Shuttle insertionDuring the early Shuttle era, the mission profile of the Space Shuttle involved a main-engine cutoff (MECO) not quite at orbital speed such that when the external tank was separated, it would fall right back into the atmosphere. Instead, the OMS engines were used to push the Shuttle first to an apsis at the altitude of the desired orbit during the OMS-1 burn, and then the engines were ignited again at the apsis for circularizing the orbit during the OMS-2 burn.
While not yet in a stable orbit, the Shuttle avionics is in the so-called operational sequence OPS 1 and nominally uses PEG-4 targets for both burns. Let's investigate this situation.
Shuttle peculiaritiesThere's a few technicalities we need to take care of now. First, the Shuttle is not targeted in SI units but in imperial units, so we need to switch the unit system to be able to input in miles and feet. Second, ignition times for burns are specified in mission-elapsed time (MET) - if we want to program burns for the Shuttle, we need this format. Also, we need to tell the simulation at which point in time we'd like to start since the LEO targeting software can't do interaction with the atmosphere, we can not simulate the ascent phase itself.
Also, in OPS 1 the Shuttle has a bit of a peculiar way of defining ThetaT targets - they're not measured from the ignition point of the burn but from the launch site. As a result, we need to tell the program where the launch (and landing) sites are.
Finally, if the ascent itself is done by a different software (in this case Flightgear), we can directly copy the state vector information (3-component inertial position and velocity vectors) to the targeting software.
The insertion programTo do all of this, create the following config file (where a launch from a completely fictional site at (0,0) longitude and latitude has been done to obtain the state vector).
Let's look at what this does. The config section switches to imperial units and MET time format, but for the time being we still use spherical gravity and Earth shape. The situation we pick up is 10 minutes past liftoff (as given by the MET string) i.e. a few minutes past MECO and the external tank is separated.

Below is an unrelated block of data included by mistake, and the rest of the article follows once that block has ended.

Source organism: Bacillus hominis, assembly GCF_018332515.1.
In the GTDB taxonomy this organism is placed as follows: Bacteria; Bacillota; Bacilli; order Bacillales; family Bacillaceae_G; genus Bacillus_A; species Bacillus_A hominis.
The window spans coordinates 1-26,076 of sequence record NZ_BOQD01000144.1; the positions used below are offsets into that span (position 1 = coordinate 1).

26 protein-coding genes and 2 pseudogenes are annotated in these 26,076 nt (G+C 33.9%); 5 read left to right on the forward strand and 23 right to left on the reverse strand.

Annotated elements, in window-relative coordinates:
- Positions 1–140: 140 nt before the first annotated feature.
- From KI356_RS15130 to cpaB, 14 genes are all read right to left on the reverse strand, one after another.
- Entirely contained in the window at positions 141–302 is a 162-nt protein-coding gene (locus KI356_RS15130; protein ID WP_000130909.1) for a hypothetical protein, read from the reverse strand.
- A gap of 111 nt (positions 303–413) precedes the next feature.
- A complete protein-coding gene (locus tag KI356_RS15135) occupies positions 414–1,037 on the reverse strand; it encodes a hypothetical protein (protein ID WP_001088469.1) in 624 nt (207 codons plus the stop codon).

At this point, we are in fact not in a circular orbit but on a rising trajectory (you can verify this by plotting the orbit without any burns) - with a periapsis inside the atmosphere. The first burn instructs to place an apsis at an altitude of 185 miles with a transfer angle of 170 degrees from the launch site (if we were at the periapsis, this would be 180 degrees, but we are in fact not), to be started 30 seconds after the simulation began.
The second burn takes place at the expected time of the periapsis and instructs the solver to look for an apsis 340 degrees from the launch site (i.e. almost opposite to the insertion point).
You may wonder where the ignition time and thetaT values come from (H and c1 = c2 = 0 are perhaps easier to guess). In the event, they're taken from NASA documents and close to what STS-30 used.
Let's run the files.
Targeting in J3 gravityThe fit runs for a small bit, and you may note that it spits out ignition times in MET format rather than seconds, ready to go into the Shuttle avionics.
If you plot the result, it looks pretty much as expected - a nice insertion into a circular orbit. Now, let's get realistic and switch gravity to J3 and shape to IERS and re-do the program. Not nearly as nice - what happened?